For decades, SAP software has been a core information technology ("IT") component in many companies. Recently, companies are using emerging technologies--such as cloud computing, robotic process automation, and artificial intelligence--to further leverage their SAP software in innovative ways.
But innovating can be costly, as one of SAP's customers just discovered. SAP sued the customer in United Kingdom High Court, alleging that the company's new cloud-based customer service solution violated SAP's license. On February 16, 2017, the court awarded SAP up to 54 million in damages.
While the UK case is unlikely to be the last word on indirect use, the case highlights the substantial legal
Below, we provide tips from a litigator's perspective on how SAP licensees may mitigate legal risk associated with indirect use of SAP software, before SAP files suit:
1. Conduct Your Own Compliance Check, Before SAP Does: You can mitigate your indirect use risk by conducting a compliance review. A compliance review for indirect use risk is particularly warranted if (1) you are leveraging your SAP database in new or innovative ways (such as through cloud computing, robotic process automation, and/or artificial intelligence); (2) your company has significantly grown organically or through acquisitions; or (3) you expect to renegotiate your SAP license in the near future. Any compliance review for indirect use issues should begin by carefully analyzing what rights are provided by your SAP license. Then, key IT personnel should be interviewed and key documentation reviewed to assess (1) what applications are actually exchanging data with SAP's software, (2) the methods by which any data is exchanged, (3) the nature of any exchanged data, and (4) what business functions are at issue.
2. Use Outside Legal Counsel And Experts To Conduct A Compliance Review: Even if license compliance personnel are available internally, there are significant advantages to utilizing outside assistance in undertaking a compliance review. Qualified outside legal counsel can supply knowledge about licensing issues to analyzing the terms of your SAP license. In addition, outside counsel can aggregate a dedicated team with the expertise and bandwidth required to conduct a comprehensive review. Importantly, if the compliance review is undertaken at the direction of outside legal counsel, the review is more likely to be covered by attorney-client privilege, and therefore protected from disclosure to SAP, than if undertaken at the direction of in-house counsel. Lastly, outside legal counsel can identify and retain an expert IT consultant to assist in undertaking a cost-effective investigation. IT consultants are a great resource to evaluate existing and planned use of SAP software and provide advice as to potential alternative license terms with SAP or competing vendors.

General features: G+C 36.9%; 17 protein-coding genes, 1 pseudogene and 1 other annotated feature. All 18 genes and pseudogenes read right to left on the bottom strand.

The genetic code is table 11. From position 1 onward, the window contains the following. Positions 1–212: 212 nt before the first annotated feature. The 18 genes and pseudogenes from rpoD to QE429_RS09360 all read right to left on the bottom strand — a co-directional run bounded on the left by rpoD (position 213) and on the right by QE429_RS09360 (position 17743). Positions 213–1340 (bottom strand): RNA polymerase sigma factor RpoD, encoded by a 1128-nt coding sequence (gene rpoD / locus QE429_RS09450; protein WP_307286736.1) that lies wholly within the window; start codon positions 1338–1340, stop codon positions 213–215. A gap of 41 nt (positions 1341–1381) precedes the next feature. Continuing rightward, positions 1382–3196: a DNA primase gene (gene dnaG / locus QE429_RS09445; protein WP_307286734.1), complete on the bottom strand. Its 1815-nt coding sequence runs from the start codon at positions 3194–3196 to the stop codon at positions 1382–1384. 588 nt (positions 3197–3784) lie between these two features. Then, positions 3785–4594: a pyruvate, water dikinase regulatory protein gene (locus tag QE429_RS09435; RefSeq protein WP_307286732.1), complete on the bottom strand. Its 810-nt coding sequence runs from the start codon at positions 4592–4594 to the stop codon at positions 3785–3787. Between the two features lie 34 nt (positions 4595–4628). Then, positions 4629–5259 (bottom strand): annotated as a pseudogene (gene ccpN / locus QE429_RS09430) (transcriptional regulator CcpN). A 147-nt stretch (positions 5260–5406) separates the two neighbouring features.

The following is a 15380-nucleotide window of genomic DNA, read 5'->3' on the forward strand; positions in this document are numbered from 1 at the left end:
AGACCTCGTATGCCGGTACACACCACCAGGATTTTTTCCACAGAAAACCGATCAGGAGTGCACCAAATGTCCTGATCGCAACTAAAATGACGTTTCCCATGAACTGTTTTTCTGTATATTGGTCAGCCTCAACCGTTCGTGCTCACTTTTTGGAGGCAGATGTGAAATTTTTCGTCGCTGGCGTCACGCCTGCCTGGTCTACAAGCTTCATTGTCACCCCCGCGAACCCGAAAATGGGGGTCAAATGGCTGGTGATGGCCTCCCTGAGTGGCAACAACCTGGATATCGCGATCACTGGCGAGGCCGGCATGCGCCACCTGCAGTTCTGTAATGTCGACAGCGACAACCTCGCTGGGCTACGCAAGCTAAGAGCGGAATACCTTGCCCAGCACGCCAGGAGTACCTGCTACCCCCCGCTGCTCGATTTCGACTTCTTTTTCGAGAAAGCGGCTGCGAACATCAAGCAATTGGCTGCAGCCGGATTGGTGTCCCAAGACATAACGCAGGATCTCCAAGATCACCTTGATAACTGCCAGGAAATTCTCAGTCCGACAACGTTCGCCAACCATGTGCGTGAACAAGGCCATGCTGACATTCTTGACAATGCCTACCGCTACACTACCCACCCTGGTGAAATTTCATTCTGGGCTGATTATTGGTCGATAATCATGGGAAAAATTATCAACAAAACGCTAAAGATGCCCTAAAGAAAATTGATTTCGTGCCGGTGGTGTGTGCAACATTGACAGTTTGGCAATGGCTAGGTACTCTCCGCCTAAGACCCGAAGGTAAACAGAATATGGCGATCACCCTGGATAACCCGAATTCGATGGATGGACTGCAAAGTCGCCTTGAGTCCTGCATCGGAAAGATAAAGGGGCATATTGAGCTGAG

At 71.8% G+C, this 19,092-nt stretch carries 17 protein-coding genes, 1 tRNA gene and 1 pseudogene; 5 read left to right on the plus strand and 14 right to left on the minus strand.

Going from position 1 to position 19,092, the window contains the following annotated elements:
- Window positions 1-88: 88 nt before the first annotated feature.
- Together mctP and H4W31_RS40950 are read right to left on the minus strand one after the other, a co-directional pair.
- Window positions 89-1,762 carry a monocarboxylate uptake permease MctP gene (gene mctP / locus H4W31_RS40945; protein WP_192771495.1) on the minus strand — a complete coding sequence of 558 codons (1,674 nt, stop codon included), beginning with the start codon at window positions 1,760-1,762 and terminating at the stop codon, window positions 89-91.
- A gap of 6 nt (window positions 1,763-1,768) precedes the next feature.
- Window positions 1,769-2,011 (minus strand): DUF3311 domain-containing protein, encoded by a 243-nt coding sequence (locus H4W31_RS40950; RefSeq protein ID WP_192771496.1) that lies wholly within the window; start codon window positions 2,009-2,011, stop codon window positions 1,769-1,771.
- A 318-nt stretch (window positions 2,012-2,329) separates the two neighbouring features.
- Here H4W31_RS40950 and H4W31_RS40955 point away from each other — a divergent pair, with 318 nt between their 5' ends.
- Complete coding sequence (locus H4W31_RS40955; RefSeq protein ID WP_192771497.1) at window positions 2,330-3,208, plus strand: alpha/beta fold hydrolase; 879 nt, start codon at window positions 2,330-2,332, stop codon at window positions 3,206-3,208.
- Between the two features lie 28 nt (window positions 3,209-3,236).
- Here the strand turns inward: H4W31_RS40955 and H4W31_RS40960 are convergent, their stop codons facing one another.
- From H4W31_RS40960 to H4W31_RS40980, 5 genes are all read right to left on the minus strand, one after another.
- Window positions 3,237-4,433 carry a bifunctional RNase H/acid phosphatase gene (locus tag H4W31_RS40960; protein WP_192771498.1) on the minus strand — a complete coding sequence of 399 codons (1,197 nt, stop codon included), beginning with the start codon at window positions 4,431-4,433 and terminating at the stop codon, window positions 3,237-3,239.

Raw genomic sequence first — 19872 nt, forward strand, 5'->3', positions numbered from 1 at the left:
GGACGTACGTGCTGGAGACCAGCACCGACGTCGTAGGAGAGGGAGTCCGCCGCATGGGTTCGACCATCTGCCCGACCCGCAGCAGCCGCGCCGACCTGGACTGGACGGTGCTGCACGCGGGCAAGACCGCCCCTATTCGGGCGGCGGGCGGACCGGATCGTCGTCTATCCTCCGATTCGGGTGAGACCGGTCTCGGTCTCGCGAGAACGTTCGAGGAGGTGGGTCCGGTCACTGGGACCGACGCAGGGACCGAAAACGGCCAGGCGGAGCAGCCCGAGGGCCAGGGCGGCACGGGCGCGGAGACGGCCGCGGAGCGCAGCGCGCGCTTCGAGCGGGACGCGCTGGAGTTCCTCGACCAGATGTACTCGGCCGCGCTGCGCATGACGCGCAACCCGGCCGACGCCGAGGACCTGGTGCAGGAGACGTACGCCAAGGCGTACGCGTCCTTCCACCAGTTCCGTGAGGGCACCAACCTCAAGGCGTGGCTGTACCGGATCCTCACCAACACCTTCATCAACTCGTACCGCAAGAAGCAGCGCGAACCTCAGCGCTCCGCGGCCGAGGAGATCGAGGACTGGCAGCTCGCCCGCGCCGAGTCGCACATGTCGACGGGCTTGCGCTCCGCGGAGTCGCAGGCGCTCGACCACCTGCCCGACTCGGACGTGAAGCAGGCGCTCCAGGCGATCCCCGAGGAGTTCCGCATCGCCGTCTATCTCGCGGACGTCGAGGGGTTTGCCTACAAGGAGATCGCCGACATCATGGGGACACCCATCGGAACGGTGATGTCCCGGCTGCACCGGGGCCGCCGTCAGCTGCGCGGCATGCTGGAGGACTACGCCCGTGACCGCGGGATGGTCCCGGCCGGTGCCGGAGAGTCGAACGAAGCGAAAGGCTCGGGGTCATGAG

3. If You Find A Potential Indirect Use Violation, Take Action To Mitigate Your Legal Risk:
First, legal counsel should advise the relevant IT and business teams of the legal risk associated with their processes. In addition, legal counsel should work with the business teams to identify alternative methods to perform the business function at issue. By changing whether or how interaction with SAP's software occurs, you may be able to design a process that achieves your business objectives but avoids any contractual violation.
Second, collect and preserve the procurement communications record. In procuring SAP software, IT and business teams generally try to ensure that they are obtaining sufficient SAP software rights to meet business requirements. In response, SAP's salespeople may provide representations about the adequacy of SAP's proposed license terms. By collecting and preserving communications from the procurement process, you may be able to establish SAP's knowledge of how you planned to use SAP's software and helpful statements suggesting that SAP's license terms are adequate to meet your objectives.
Third, consider approaching SAP to negotiate additional rights in an amended license. By negotiating new contract terms before SAP discovers alleged indirect use violations, you may decrease SAP's leverage, obtain more favorable pricing, and eliminate your legal risk for past violations.
4. If SAP Inquires About Indirect Use Or Initiates An Audit, Get Help: Virtually all of SAP's informal inquiries and audits result in a negotiated settlement, not litigation. But that does not mean the stakes are low. If SAP uncovers an indirect use violation, SAP may gain significant leverage over your company, resulting in millions of dollars in added expense--perhaps in the form of a lump sum penalty for alleged prior violations or through unfavorable, going-forward pricing terms in an amended license. Moreover, SAP is a repeat player on indirect use issues, and you are not. That gives SAP a significant experiential advantage in disputes over alleged indirect use. Outside legal counsel and expert IT consultants can help you level the playing field by identifying legal strategies and technical approaches that shift leverage back to you.
5. In Your Next Negotiation With SAP, Address Key Contract Language: As the UK lawsuit shows, the language in your SAP license can mean a huge difference in outcomes. Among other things, the UK case makes clear that the definitions of "named user," "access," and "use" are critically important topics to address in any re-negotiation with SAP. Qualified outside legal counsel can guide you through the negotiation process.